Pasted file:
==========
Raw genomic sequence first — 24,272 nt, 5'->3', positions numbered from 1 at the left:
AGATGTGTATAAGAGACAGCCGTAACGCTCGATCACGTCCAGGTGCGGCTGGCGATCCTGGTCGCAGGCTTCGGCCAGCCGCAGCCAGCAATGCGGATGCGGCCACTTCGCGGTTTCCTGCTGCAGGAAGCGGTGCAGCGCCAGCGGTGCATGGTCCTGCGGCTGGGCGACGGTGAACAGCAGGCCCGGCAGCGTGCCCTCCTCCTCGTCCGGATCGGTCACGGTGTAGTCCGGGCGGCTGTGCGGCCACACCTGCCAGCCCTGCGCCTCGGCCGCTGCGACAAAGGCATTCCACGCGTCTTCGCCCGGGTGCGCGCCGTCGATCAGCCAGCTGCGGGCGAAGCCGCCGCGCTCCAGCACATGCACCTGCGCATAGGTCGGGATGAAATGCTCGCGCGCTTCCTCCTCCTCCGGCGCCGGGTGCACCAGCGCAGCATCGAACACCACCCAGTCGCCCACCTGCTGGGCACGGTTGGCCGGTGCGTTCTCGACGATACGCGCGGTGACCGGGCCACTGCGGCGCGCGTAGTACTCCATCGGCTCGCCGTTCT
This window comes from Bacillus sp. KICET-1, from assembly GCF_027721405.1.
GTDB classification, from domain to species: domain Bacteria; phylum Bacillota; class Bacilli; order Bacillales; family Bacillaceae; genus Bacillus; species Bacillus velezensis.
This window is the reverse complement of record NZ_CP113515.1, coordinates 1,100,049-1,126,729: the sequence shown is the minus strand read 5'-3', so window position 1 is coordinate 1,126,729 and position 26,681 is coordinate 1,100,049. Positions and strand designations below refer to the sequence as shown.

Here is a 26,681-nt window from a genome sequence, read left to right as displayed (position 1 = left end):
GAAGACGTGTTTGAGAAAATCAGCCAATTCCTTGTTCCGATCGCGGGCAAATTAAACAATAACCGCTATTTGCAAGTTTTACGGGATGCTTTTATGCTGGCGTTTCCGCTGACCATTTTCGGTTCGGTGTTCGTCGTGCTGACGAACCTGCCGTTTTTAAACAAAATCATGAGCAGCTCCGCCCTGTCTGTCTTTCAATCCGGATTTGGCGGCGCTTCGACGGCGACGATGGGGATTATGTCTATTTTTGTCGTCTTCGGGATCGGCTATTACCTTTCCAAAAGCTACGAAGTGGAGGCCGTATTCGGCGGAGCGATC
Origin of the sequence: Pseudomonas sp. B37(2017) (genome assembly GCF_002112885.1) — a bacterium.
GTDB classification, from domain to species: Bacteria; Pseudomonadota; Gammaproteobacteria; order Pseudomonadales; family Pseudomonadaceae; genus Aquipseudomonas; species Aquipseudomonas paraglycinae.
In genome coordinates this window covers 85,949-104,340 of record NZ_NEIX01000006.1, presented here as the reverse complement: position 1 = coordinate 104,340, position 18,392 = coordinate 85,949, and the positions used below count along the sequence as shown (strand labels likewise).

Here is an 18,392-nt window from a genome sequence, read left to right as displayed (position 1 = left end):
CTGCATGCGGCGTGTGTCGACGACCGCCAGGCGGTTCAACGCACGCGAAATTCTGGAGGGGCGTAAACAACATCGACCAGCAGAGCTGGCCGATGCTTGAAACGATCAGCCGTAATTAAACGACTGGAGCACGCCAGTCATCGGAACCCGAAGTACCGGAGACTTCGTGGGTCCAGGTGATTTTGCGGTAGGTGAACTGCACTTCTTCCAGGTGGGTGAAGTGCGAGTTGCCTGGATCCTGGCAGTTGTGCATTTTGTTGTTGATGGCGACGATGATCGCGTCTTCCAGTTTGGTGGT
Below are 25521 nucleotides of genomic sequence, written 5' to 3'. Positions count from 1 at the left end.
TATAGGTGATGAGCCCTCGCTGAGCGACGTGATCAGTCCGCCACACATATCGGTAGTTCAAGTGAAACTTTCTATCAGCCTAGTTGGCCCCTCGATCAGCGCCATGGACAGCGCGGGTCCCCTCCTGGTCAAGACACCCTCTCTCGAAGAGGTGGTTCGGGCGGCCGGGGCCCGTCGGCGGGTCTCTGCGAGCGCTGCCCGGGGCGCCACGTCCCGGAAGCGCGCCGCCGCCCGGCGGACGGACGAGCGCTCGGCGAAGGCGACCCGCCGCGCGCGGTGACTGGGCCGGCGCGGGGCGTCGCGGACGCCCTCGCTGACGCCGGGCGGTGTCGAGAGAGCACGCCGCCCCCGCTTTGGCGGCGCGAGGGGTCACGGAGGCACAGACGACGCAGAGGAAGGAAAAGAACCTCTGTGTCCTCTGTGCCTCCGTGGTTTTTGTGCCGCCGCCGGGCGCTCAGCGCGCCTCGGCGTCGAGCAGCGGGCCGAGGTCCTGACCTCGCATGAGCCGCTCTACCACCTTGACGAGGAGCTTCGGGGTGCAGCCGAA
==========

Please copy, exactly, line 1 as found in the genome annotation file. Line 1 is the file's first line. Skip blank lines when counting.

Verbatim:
Raw genomic sequence first — 24,272 nt, 5'->3', positions numbered from 1 at the left: